East Hills, NY (March 22, 2006) - - The new FDA initiative aimed at expediting the development of seasonal and pandemic flu vaccines underscores the universal drive to improve the quality and timeliness of vaccine availability. Whether targeting avian flu, cancer or bacterial diseases, all vaccine development and production processes benefit from the use of technologies that reduce the risk of contamination, improve harvesting, increase throughput and eliminate the need for cleaning and cleaning validation. Technologies that speed time-to-market and enhance the quality of next generation vaccines are the subject of a presentation given today at the World Vaccine Congress by Dr. Hélène Pora, Vaccine Application Development Director, Pall Corporation (NYSE: PLL). Dr. Pora focused on two key areas that can adversely affect the safe production of vaccines: cleaning and cleaning validation, and separation and purification.
"Thirty to fifty percent of all warning letters from the FDA are related to cleaning," says Pora. "The use of disposables, which eliminate both cleaning and cleaning validation, will clearly minimize the risk of non-compliance in the production of vaccines. The fact that 70 percent of development and production time is devoted to quality and safety controls underscores the importance of eliminating unnecessary steps like cleaning through the use of disposables."
The presentation identifies increased purity, better characterization, improved product stability, and simplified production and compliance as critical to improving quality and time-to-market of new vaccines.
She also discussed methods to significantly reduce the 30 or more steps required to separate and purify conjugate vaccines as another way to improve quality and time to market. Beyond efficiency benefits, Pora also points out the higher throughput of ultrafiltration over size exclusion chromatography. This is of particular importance during fractionation or protein and saccharide components of conjugate vaccines. These vaccines protect infants and young children from infectious diseases such as meningitis and invasive pneumonia.
Pora makes the case for the synergistic benefits of integrating TFF units and membrane chromatography into larger disposable systems using Pall's Centrasette? ultrafiltration technology and Mustang? membrane capsules as examples. She points to the elimination of cleaning and cleaning validation, improved operator safety, reduced cross-contamination risks, and lower installation, labor, and maintenance costs as reasons for adopting these technologies.
A disposable, pre-packed membrane column can remove contaminants at up to 100 times the speed of resin-based chromatography. Membrane chromatography is also shown to provide an efficient alternative to traditional resin chromatography for capture steps in virus- and plasmid-based gene therapy and vaccine purification applications, demonstrating the technology's application beyond contaminant removal.. This technology can therefore play a significant role in reducing production time, and enables the accelerated production of novel viral and DNA-based vaccines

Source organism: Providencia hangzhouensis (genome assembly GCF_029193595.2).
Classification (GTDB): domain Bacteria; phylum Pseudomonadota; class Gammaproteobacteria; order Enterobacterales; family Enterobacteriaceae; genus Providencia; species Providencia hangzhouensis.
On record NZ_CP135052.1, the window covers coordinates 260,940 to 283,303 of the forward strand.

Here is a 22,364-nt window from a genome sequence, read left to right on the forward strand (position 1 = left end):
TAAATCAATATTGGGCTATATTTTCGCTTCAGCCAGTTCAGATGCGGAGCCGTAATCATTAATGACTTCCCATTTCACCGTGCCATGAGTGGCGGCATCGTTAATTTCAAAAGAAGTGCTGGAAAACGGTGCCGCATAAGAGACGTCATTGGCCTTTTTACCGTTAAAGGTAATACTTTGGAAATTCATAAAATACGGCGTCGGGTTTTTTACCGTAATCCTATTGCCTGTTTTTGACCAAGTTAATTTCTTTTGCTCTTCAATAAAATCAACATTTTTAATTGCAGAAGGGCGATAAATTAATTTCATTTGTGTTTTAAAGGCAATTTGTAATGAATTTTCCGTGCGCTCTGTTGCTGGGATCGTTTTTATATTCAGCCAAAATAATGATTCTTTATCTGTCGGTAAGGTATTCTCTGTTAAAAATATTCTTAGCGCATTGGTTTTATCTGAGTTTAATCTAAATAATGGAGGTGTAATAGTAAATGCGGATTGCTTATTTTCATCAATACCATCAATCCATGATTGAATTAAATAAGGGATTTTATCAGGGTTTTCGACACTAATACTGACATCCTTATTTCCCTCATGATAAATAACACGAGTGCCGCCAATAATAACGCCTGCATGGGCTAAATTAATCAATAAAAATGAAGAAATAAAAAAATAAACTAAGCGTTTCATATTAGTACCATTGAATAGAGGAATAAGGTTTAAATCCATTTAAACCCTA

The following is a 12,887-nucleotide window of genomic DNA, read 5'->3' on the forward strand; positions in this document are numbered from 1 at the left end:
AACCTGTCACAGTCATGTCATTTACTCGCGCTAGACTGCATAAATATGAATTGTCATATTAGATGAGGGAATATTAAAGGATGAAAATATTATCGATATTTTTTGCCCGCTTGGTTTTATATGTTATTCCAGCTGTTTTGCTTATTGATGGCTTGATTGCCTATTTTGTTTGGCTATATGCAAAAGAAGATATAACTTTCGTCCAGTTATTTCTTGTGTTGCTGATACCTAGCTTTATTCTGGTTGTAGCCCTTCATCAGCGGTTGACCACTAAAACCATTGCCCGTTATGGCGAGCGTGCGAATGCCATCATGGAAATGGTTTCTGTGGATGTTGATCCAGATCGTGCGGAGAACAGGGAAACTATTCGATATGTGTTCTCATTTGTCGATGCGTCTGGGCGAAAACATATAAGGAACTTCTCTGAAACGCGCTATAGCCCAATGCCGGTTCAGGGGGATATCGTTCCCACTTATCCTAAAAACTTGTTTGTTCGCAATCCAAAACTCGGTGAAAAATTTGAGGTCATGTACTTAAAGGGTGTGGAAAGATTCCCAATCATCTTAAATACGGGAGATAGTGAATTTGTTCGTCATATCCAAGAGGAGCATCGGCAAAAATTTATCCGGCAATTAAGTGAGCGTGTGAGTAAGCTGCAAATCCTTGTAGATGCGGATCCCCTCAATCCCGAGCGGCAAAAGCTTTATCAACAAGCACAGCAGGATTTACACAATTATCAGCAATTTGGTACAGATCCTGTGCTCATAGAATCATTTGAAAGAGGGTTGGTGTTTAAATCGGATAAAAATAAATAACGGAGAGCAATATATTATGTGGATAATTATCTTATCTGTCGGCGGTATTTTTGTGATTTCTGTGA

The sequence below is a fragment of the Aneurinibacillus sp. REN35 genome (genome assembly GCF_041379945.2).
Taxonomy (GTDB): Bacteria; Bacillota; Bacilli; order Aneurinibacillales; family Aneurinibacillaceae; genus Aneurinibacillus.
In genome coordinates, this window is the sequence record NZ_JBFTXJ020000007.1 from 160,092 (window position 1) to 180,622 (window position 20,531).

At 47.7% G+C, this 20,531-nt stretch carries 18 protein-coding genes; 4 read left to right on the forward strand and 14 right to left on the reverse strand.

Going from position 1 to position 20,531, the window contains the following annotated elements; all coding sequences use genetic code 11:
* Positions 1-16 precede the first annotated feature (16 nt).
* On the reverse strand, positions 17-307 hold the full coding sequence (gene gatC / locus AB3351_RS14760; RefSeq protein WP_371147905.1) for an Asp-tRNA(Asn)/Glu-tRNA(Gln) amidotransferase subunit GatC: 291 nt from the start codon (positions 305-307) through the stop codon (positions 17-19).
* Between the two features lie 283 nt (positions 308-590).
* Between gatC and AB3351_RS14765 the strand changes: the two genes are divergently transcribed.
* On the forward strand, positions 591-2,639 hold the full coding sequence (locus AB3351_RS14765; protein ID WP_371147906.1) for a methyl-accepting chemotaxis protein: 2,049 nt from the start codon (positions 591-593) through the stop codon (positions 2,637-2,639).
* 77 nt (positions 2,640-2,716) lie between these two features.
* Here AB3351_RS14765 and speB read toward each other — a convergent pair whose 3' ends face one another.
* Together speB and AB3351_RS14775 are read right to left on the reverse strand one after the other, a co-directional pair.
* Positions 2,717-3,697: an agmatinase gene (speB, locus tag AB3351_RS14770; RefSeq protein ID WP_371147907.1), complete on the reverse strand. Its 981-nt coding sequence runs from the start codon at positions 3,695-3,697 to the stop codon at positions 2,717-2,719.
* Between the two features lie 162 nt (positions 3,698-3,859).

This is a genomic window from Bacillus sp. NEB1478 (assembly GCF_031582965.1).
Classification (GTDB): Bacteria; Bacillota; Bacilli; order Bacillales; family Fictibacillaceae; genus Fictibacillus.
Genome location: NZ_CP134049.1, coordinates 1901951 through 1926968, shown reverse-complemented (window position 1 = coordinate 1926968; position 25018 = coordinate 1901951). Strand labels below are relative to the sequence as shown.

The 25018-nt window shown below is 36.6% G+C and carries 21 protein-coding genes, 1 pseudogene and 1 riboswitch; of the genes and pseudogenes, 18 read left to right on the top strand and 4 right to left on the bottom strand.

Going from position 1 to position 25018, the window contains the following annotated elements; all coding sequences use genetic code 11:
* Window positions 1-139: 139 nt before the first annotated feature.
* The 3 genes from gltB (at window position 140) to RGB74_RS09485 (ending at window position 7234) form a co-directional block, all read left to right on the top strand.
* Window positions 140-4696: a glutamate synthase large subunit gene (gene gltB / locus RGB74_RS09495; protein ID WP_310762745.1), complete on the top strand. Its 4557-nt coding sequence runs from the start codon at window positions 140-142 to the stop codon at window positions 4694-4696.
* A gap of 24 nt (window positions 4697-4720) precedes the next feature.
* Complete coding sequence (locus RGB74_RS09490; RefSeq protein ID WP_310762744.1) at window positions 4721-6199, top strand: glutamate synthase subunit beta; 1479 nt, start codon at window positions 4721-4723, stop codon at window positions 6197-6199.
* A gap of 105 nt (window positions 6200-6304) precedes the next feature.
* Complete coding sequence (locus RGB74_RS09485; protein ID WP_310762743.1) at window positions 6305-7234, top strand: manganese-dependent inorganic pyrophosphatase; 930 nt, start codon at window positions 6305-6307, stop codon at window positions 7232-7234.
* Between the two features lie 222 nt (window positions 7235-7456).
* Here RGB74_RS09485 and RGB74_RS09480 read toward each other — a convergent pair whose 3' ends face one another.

Pora concludes that advanced technologies will not only improve capacity, flexibility and availability of new vaccines, but that they will also help shape regulatory policy of this $10 billion market.
About Pall Corporation Pall Corporation is the global leader in the rapidly growing field of filtration, separations and purification. Pall's business is organized around two broad markets: Life Sciences and Industrial. The Company provides leading-edge products to meet the demanding needs of customers in biotechnology, pharmaceutical, transfusion medicine, semiconductor, water purification, aerospace and broad industrial markets. Total revenues for fiscal 2005 were $1.9 billion. The Company headquarters is in East Hills, New York with extensive operations throughout the world. Visit Pall at http://www.pall.com/.
Forward-Looking Statement This release contains "forward-looking statements" as defined in the Private Securities Litigation Reform Act of 1995. These statements are based on current Company expectations and are subject to risks and uncertainties which could cause actual results to differ materially. Such risks and uncertainties include, but are not limited to: fluctuations in foreign currency exchange rates; regulatory approval and market acceptance of new technologies; changes in product mix and product pricing and in interest rates and cost of raw materials; the Company's success in enforcing its patents and protecting its proprietary products and manufacturing techniques and its ability to achieve the savings anticipated from its cost reduction initiatives; global and regional economic conditions and legislative, regulatory and political developments; and domestic and international competition in the Company's global markets. Additional information regarding these and other factors is available on the Web at www.pall.com and is included in the Company's reports filed with the U.S. Securities and Exchange Commission. Copies of such reports can be obtained, without charge, at www.sec.gov.
Helene Pora's presentation takes place on March 22, 2006 from 3:45pm-4:15pm at the World Vaccine Congress (March 20-23, 2006) being held at the Four Seasons Hotel in Washington, DC.